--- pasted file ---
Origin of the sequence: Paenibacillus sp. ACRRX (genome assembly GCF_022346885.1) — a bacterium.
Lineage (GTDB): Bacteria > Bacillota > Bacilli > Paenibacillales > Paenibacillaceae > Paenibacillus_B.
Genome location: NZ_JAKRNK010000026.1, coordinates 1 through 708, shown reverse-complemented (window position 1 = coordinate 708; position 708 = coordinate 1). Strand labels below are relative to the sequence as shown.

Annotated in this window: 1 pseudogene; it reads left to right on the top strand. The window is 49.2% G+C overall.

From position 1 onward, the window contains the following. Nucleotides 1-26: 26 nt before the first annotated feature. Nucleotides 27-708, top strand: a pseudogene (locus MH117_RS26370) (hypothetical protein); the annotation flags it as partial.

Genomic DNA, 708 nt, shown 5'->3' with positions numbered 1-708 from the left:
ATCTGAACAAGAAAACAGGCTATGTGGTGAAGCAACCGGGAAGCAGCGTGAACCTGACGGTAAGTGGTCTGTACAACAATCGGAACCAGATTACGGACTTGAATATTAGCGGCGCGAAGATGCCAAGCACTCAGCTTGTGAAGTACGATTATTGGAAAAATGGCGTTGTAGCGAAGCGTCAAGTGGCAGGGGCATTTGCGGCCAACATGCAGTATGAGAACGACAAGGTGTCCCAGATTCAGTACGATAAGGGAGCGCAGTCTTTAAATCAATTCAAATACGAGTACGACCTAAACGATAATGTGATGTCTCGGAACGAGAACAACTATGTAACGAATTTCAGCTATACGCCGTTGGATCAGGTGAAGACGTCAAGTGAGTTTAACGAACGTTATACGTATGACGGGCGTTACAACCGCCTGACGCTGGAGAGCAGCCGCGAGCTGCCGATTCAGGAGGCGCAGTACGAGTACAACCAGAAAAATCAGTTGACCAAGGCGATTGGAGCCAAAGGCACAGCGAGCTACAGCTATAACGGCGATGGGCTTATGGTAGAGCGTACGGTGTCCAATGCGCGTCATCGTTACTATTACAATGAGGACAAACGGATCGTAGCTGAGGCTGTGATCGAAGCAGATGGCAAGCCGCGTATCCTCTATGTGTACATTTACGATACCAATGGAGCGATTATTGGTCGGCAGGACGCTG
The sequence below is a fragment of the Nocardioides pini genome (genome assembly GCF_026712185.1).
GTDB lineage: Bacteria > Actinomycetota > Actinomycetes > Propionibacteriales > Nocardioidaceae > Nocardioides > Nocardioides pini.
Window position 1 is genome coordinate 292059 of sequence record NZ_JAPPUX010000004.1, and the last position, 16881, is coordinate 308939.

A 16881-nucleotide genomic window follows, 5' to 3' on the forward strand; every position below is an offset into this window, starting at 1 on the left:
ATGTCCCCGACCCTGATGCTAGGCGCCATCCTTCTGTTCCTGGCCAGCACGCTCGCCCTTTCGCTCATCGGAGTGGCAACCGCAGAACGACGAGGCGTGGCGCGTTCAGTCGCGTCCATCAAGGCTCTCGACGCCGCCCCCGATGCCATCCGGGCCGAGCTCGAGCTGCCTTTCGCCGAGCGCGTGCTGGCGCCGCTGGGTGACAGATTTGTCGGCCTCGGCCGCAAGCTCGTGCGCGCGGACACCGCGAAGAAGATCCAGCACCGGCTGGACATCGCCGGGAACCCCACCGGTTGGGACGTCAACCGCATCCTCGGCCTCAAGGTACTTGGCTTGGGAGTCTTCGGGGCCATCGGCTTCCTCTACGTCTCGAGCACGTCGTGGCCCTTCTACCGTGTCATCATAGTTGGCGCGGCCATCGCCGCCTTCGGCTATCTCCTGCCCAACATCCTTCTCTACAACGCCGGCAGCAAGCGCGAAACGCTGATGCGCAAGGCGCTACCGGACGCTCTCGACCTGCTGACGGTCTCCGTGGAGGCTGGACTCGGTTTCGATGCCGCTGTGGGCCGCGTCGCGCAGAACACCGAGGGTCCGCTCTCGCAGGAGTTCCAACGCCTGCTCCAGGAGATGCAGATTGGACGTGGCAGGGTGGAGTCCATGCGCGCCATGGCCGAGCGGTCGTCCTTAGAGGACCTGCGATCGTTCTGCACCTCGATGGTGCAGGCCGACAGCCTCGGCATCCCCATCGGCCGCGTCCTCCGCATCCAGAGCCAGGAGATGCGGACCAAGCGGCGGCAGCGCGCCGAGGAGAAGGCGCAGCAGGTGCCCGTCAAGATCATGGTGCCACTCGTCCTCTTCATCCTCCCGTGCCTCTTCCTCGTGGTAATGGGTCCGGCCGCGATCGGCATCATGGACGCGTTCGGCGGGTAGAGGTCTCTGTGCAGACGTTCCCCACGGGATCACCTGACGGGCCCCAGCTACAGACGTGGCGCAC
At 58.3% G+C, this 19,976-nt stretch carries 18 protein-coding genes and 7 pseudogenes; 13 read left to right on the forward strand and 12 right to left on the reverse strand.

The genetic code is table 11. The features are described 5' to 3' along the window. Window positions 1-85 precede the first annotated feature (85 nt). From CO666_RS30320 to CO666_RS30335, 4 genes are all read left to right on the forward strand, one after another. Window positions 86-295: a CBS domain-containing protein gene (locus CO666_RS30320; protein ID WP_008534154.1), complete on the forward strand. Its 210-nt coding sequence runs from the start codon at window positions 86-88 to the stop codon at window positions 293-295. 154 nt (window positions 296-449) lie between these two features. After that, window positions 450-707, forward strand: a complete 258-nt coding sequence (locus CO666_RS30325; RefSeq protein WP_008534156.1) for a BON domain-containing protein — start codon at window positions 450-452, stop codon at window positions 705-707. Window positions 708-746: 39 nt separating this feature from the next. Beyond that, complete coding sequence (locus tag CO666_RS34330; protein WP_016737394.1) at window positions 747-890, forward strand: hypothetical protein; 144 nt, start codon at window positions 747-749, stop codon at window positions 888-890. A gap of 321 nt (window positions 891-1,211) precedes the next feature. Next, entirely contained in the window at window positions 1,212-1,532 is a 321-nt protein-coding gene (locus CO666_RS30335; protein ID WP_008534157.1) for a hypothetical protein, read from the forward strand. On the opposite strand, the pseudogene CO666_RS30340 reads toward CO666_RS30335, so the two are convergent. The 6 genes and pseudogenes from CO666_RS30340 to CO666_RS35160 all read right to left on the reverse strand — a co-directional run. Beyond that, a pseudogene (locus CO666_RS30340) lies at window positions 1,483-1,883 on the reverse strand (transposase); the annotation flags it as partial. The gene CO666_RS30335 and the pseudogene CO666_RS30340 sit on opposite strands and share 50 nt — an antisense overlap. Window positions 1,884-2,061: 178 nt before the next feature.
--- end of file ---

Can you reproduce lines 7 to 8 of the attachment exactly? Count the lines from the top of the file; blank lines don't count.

ATCTGAACAAGAAAACAGGCTATGTGGTGAAGCAACCGGGAAGCAGCGTGAACCTGACGGTAAGTGGTCTGTACAACAATCGGAACCAGATTACGGACTTGAATATTAGCGGCGCGAAGATGCCAAGCACTCAGCTTGTGAAGTACGATTATTGGAAAAATGGCGTTGTAGCGAAGCGTCAAGTGGCAGGGGCATTTGCGGCCAACATGCAGTATGAGAACGACAAGGTGTCCCAGATTCAGTACGATAAGGGAGCGCAGTCTTTAAATCAATTCAAATACGAGTACGACCTAAACGATAATGTGATGTCTCGGAACGAGAACAACTATGTAACGAATTTCAGCTATACGCCGTTGGATCAGGTGAAGACGTCAAGTGAGTTTAACGAACGTTATACGTATGACGGGCGTTACAACCGCCTGACGCTGGAGAGCAGCCGCGAGCTGCCGATTCAGGAGGCGCAGTACGAGTACAACCAGAAAAATCAGTTGACCAAGGCGATTGGAGCCAAAGGCACAGCGAGCTACAGCTATAACGGCGATGGGCTTATGGTAGAGCGTACGGTGTCCAATGCGCGTCATCGTTACTATTACAATGAGGACAAACGGATCGTAGCTGAGGCTGTGATCGAAGCAGATGGCAAGCCGCGTATCCTCTATGTGTACATTTACGATACCAATGGAGCGATTATTGGTCGGCAGGACGCTG
The sequence below is a fragment of the Nocardioides pini genome (genome assembly GCF_026712185.1).